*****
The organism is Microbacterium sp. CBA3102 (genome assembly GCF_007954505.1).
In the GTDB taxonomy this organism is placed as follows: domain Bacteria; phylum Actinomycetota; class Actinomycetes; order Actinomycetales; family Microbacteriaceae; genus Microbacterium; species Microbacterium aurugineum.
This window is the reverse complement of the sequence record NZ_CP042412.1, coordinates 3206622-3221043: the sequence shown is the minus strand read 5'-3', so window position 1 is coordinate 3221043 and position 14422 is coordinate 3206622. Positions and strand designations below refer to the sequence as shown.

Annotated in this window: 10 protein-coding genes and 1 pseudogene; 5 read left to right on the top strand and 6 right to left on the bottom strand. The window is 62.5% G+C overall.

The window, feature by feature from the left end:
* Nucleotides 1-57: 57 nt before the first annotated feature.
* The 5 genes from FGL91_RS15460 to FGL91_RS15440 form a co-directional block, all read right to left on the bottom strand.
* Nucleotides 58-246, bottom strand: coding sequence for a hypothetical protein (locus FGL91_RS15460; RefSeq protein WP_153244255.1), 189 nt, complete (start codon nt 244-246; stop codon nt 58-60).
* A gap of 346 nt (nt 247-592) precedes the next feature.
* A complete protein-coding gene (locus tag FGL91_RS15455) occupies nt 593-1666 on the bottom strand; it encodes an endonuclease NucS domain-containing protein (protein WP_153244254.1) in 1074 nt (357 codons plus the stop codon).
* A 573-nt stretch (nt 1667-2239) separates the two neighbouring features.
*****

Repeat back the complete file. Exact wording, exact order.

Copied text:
The organism is Microbacterium sp. CBA3102 (genome assembly GCF_007954505.1).
In the GTDB taxonomy this organism is placed as follows: domain Bacteria; phylum Actinomycetota; class Actinomycetes; order Actinomycetales; family Microbacteriaceae; genus Microbacterium; species Microbacterium aurugineum.
This window is the reverse complement of the sequence record NZ_CP042412.1, coordinates 3206622-3221043: the sequence shown is the minus strand read 5'-3', so window position 1 is coordinate 3221043 and position 14422 is coordinate 3206622. Positions and strand designations below refer to the sequence as shown.

Annotated in this window: 10 protein-coding genes and 1 pseudogene; 5 read left to right on the top strand and 6 right to left on the bottom strand. The window is 62.5% G+C overall.

The window, feature by feature from the left end:
* Nucleotides 1-57: 57 nt before the first annotated feature.
* The 5 genes from FGL91_RS15460 to FGL91_RS15440 form a co-directional block, all read right to left on the bottom strand.
* Nucleotides 58-246, bottom strand: coding sequence for a hypothetical protein (locus FGL91_RS15460; RefSeq protein WP_153244255.1), 189 nt, complete (start codon nt 244-246; stop codon nt 58-60).
* A gap of 346 nt (nt 247-592) precedes the next feature.
* A complete protein-coding gene (locus tag FGL91_RS15455) occupies nt 593-1666 on the bottom strand; it encodes an endonuclease NucS domain-containing protein (protein WP_153244254.1) in 1074 nt (357 codons plus the stop codon).
* A 573-nt stretch (nt 1667-2239) separates the two neighbouring features.